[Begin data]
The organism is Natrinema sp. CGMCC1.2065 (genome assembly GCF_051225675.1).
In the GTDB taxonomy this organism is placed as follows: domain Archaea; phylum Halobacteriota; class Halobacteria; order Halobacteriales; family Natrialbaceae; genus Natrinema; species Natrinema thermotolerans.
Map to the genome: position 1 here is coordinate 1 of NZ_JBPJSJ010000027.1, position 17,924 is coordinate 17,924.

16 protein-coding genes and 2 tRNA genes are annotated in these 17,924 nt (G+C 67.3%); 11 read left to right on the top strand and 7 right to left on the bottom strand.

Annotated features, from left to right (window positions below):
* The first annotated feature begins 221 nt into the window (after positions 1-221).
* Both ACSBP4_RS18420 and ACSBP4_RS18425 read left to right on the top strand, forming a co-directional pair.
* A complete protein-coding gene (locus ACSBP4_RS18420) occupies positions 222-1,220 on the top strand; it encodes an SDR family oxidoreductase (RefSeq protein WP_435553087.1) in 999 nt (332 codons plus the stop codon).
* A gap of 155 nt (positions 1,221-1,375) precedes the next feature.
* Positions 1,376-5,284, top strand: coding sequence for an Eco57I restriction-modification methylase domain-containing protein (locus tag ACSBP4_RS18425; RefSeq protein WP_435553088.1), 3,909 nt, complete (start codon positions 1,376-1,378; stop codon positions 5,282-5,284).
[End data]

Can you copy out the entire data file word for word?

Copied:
The organism is Natrinema sp. CGMCC1.2065 (genome assembly GCF_051225675.1).
In the GTDB taxonomy this organism is placed as follows: domain Archaea; phylum Halobacteriota; class Halobacteria; order Halobacteriales; family Natrialbaceae; genus Natrinema; species Natrinema thermotolerans.
Map to the genome: position 1 here is coordinate 1 of NZ_JBPJSJ010000027.1, position 17,924 is coordinate 17,924.

16 protein-coding genes and 2 tRNA genes are annotated in these 17,924 nt (G+C 67.3%); 11 read left to right on the top strand and 7 right to left on the bottom strand.

Annotated features, from left to right (window positions below):
* The first annotated feature begins 221 nt into the window (after positions 1-221).
* Both ACSBP4_RS18420 and ACSBP4_RS18425 read left to right on the top strand, forming a co-directional pair.
* A complete protein-coding gene (locus ACSBP4_RS18420) occupies positions 222-1,220 on the top strand; it encodes an SDR family oxidoreductase (RefSeq protein WP_435553087.1) in 999 nt (332 codons plus the stop codon).
* A gap of 155 nt (positions 1,221-1,375) precedes the next feature.
* Positions 1,376-5,284, top strand: coding sequence for an Eco57I restriction-modification methylase domain-containing protein (locus tag ACSBP4_RS18425; RefSeq protein WP_435553088.1), 3,909 nt, complete (start codon positions 1,376-1,378; stop codon positions 5,282-5,284).